19. L  x cones flaps Improving the Point-Light-Source Model • Models the directionality of the lights • Warn 83 • Multiple light sources

  20. Summary of the Phong Model • Light sources are assumed to be point sources • Light sources and viewer are located at infinity • Only the normal vector of a surface needs to be computed • The diffuse and specular terms are modeled as localcomponents • The color of the specularreflection is assumed to be that of the light source • ks is set to be a constant value independent of the surface color • The globalterm(ambient) is modeled as a constant • Drawback: • Gives the impression of colored plasticsurface

  21. Illumination Models and Surface-Rendering Methods • Light Source • Basic Illumination Models • Shading Methods • Ray-Tracing Methods • Radiosity Lighting Model • Shadow

  22. Normal Light View Shading Models for Polygons • Constant Shading

  23. Constant-Intensity Shading • Also called flat shading • A single intensity is calculated for each polygon • Advantage • Quickly displayed with same intensity value • If a polyhedron is not an approximation of an object with a curved surface, flat shading provides an accurate rendering • Disadvantage • Not accurate rendering for an object

  24. y I1 Ia Ib Ip I2 I3 Gouraud Shading • Also called Intensity-interpolation shading • Introduce Mach bands

  25. Phong Shading • Normal-vectorInterpolation Shading • The rendered image is more acceptable • Increase the cost of shading

  26. Gouraud Shaded Polygons with Diffuse Reflection

  27. Gouraud Shaded Polygons with Diffuse and Specular Reflection

  28. Phong Shaded Polygons with specular Reflection

  29. Curved Surfaces with Specular Reflection

  30. Viewing transformation Modeling transformation Modeling Rasterization (including shading) Clipping Display The Rendering Pipeline • For Z-buffer and Phong shading

  31. Demo and Trace Demo Program • DiffuseDemo • Diffuse.fx -> DiffuseVS() • AmbientDiffuseDemo • AmbientDiffuse.fx -> AmbientDiffuseVS() • AmbientDiffuseSpecularDemo • ambientdiffusespec.fx -> AmbientDiffuseSpecVS()

  32. A B B D A C D C Problems with Interpolated Shading • Polygonal silhouette • Improve by breaking the surface into a greater number of smaller polygons • Orientation dependence • Solved by decomposing polygons • Problems at shared vertices • Unrepresentative vertex normals A C B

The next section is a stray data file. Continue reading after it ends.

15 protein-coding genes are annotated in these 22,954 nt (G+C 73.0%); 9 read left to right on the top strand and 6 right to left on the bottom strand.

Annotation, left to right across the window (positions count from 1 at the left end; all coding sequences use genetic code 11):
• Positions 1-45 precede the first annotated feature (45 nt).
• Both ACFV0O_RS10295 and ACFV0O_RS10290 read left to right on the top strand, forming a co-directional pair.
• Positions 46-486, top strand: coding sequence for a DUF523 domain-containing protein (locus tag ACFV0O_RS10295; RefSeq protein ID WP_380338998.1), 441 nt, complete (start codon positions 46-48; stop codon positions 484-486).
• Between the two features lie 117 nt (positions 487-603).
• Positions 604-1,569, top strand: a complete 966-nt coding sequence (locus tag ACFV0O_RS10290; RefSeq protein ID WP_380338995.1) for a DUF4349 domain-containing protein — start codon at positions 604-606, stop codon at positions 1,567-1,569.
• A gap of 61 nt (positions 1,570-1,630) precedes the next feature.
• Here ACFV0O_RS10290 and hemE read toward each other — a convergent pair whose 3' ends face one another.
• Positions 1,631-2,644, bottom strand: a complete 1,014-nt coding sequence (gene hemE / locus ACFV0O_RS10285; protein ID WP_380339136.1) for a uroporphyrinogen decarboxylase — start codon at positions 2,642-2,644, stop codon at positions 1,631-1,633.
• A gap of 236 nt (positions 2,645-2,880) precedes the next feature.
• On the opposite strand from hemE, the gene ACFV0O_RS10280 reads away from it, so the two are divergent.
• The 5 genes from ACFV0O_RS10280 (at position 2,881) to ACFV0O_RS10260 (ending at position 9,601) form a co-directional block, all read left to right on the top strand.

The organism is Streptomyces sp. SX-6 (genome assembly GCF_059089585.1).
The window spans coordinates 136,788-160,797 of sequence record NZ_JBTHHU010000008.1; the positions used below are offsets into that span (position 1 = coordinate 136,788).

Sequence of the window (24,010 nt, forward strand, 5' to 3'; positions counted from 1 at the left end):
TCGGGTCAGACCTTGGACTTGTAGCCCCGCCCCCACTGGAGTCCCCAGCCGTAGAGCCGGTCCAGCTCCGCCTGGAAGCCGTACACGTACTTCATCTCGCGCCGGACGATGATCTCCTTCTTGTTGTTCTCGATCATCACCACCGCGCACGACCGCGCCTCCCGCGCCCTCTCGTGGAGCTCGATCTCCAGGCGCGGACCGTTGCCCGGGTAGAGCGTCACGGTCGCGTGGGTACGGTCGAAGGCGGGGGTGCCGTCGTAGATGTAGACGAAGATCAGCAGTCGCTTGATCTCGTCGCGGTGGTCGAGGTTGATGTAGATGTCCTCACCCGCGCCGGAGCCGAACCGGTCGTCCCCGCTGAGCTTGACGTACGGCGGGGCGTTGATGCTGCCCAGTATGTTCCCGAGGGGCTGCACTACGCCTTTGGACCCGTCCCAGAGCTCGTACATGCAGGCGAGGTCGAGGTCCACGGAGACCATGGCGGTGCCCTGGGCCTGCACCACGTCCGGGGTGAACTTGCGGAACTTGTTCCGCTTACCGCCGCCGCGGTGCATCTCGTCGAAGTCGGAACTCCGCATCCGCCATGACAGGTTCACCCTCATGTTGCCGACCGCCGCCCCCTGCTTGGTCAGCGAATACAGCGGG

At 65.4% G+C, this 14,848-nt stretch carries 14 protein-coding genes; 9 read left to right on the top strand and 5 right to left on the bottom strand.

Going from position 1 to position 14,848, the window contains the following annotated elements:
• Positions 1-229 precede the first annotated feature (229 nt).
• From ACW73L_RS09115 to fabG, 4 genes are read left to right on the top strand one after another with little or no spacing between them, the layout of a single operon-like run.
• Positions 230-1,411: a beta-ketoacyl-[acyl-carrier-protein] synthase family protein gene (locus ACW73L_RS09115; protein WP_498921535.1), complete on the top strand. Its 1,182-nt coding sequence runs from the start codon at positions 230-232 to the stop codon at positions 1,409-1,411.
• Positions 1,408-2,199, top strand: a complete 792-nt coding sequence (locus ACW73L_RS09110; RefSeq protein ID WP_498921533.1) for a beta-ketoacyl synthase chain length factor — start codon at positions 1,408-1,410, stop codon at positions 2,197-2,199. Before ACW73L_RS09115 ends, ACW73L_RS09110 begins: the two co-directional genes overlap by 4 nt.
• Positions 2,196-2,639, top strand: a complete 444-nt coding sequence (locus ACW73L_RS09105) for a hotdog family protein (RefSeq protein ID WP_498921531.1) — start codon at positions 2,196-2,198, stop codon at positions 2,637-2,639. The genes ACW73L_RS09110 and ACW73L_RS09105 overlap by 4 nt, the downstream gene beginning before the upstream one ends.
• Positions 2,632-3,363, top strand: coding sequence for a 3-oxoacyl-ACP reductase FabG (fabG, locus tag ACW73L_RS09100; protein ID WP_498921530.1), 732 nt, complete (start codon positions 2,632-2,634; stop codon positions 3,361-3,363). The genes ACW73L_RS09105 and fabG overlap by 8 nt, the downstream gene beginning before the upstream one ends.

33. Normal Vectors • To get the normal vector for a vertex • For a differentiable surface, use calculus to find • For not differentiable, use vertex normal averaging Averaging the four polygon face normals

  34. R View N L Local R View T N L Global Global Illumination

  35. Global Illumination Models • Recursive Ray-Tracing • Light regards as particle • Sharpening renderer, and view dependent • Radiosity • Light regards as energy • Smoothy renderer, and view independent

  36. Ray-tracing

  37. Purple Hall

  38. Room with Metal and Glass Sphere

  39. Subdivisions on Radiosity Computation

  40. Figure of Radiosity

  41. Figure of Radiosity (Contd.)

  42. Figure of Radiosity(Contd.)

  43. Illumination Models and Surface-Rendering Methods • Light Source • Basic Illumination Models • Shading Methods • Ray-Tracing Methods • Radiosity Lighting Model • Shadow

  44. Shadows • Shadow algorithms determine which surfaces can be seen from light source. • In multiple light sources, we have problems. • umbra and penumbra. • Illumination equation involving shadows

  45. Hard Shadows

  46. Soft Shadows

  47. Remarks • Light Source • Basic Illumination Models • Shading Methods • Ray-Tracing Methods • Radiosity Lighting Model • Shadow